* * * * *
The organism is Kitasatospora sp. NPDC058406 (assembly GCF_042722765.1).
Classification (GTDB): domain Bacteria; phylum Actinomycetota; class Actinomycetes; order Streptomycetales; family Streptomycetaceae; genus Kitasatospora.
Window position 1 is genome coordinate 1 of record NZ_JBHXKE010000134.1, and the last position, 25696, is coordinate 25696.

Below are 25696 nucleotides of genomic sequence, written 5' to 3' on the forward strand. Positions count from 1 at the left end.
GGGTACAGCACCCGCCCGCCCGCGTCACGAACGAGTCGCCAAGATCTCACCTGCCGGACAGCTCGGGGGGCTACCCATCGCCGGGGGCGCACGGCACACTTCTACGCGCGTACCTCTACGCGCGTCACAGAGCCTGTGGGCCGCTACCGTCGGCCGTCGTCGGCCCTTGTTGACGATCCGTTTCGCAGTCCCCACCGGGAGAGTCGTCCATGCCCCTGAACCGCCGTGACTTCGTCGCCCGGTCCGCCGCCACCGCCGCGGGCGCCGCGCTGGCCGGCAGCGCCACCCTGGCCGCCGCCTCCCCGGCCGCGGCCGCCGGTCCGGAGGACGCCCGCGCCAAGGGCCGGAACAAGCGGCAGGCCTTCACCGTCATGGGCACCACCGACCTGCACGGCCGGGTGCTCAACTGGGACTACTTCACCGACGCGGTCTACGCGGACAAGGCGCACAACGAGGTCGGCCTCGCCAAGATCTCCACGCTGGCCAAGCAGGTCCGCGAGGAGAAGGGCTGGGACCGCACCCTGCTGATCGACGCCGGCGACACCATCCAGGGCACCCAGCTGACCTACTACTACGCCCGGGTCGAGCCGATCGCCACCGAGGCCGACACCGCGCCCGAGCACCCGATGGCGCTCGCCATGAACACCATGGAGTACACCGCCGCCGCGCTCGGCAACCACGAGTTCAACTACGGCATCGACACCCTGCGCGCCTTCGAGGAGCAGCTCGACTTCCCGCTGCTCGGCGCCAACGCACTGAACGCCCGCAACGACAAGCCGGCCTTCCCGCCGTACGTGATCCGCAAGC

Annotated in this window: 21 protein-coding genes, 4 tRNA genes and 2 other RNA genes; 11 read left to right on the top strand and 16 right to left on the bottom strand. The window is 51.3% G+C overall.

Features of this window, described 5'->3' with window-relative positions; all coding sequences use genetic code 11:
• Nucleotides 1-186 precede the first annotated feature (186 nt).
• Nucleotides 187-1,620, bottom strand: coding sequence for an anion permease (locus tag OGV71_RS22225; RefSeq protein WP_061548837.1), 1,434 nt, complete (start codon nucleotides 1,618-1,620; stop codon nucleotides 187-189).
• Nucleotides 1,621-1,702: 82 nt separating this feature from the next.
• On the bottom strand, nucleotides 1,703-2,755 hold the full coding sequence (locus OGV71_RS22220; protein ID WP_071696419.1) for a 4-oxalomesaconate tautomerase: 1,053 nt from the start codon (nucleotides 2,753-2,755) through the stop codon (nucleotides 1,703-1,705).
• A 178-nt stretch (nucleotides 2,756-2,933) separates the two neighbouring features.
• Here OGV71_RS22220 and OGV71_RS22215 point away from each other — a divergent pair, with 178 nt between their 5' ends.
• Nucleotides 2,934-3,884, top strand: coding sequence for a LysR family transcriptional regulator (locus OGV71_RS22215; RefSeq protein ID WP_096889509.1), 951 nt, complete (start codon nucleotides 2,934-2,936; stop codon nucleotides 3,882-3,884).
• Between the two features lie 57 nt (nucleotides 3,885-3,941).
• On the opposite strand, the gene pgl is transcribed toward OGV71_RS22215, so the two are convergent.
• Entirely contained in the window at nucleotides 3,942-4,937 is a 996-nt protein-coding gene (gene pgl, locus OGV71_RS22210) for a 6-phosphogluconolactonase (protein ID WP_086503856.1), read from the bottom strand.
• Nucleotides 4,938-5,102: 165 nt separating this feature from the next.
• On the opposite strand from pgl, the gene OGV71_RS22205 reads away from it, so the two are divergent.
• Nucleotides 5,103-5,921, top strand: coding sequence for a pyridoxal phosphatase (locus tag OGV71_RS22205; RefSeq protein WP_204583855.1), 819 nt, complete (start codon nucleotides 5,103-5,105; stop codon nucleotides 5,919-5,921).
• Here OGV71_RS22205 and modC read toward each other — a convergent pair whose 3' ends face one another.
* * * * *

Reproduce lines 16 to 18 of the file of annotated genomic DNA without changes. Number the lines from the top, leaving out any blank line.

• On the opposite strand, the gene pgl is transcribed toward OGV71_RS22215, so the two are convergent.
• Entirely contained in the window at nucleotides 3,942-4,937 is a 996-nt protein-coding gene (gene pgl, locus OGV71_RS22210) for a 6-phosphogluconolactonase (protein ID WP_086503856.1), read from the bottom strand.
• Nucleotides 4,938-5,102: 165 nt separating this feature from the next.